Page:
St Andrews New Course
After The Old and Ladies Putting Green or Himalayas came the New Course in 1895. It was followed shortly thereafter by the Jubilee and finally the Eden. In modern times, the Castle Course is the most recent addition.
The New opened for play on April 10, 1895 with the local doctor, sherriff, and his lad playing alongside Old Tom. It was mentioned the flags were coloured blue going out and yellow coming in! (Dundee Courier April 11, 1895)
Golf Course Review
St Andrews New Course is touted as the oldest ‘New Course’ in the world. An out and back traditional links routing makes its way to the Eden Estuary before returning back to town. The New Course is flanked by the third championship course at St Andrews, The Jubilee, on its east side.
St Andrews New Course History
Laid out by Old Tom Morris in 1895, the links lies adjacent to the Old Course with holes 1 through 8 bordering it on the east side. The first tee and 18th green are located near the Ladies Putting Green or Himalayas. Holes 4 through 6 play inside the shepherd’s crook of the Old Course routing. There are some shared hallmarks between The Old Course and The New Course. For example, shared fairways and playing corridors as well as a large double green for the 3rd and 15th.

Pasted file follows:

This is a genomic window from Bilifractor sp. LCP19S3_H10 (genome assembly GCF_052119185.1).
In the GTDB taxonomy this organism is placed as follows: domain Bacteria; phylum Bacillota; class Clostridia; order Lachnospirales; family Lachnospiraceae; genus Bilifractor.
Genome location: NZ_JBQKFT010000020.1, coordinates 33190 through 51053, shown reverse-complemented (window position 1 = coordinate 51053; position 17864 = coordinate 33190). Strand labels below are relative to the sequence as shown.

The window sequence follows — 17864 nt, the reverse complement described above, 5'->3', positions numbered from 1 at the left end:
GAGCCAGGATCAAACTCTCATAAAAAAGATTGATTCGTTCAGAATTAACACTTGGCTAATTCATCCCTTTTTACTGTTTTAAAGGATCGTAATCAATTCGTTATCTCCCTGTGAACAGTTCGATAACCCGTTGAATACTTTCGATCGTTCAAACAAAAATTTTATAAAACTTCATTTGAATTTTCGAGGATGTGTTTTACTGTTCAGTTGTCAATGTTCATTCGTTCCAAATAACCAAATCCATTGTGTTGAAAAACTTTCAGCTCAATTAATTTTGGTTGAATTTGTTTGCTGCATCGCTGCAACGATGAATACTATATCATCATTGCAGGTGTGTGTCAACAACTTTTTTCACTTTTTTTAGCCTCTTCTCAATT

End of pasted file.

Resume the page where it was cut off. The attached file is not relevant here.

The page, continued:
Not So Fast!
The New is a difficult golf course measuring a tidy 6686 yards and is the most played course at St Andrews by the local members. Despite being overlooked by most foreign visitors who play The Old Course and race off to Kingsbarns or Carnoustie, The St Andrews New Course offers one of the best links in the British Isles literally next door to the Old Course.
Value for Money: St Andrews New Course
The St Andrews Links Trust describes the course as having ‘undulating fairways and challenging greens’ making it ‘a classic test of links golf.’ Of note, the New can be played for less than half of the green fee for the Old and is even less than a round on the Castle Course!
St Andrews New Course - Videos
Watch hidden links review of st andrews new course
Featured Architect: Alister MacKenzie
As taken from his book, Golf Architecture, Alister MacKenzie felt the following were essential: The course, where possible, should be arranged in two loops of nine holes. There should be a large proportion of good two-shot holes and at least four one-shot holes. There should be little walking between...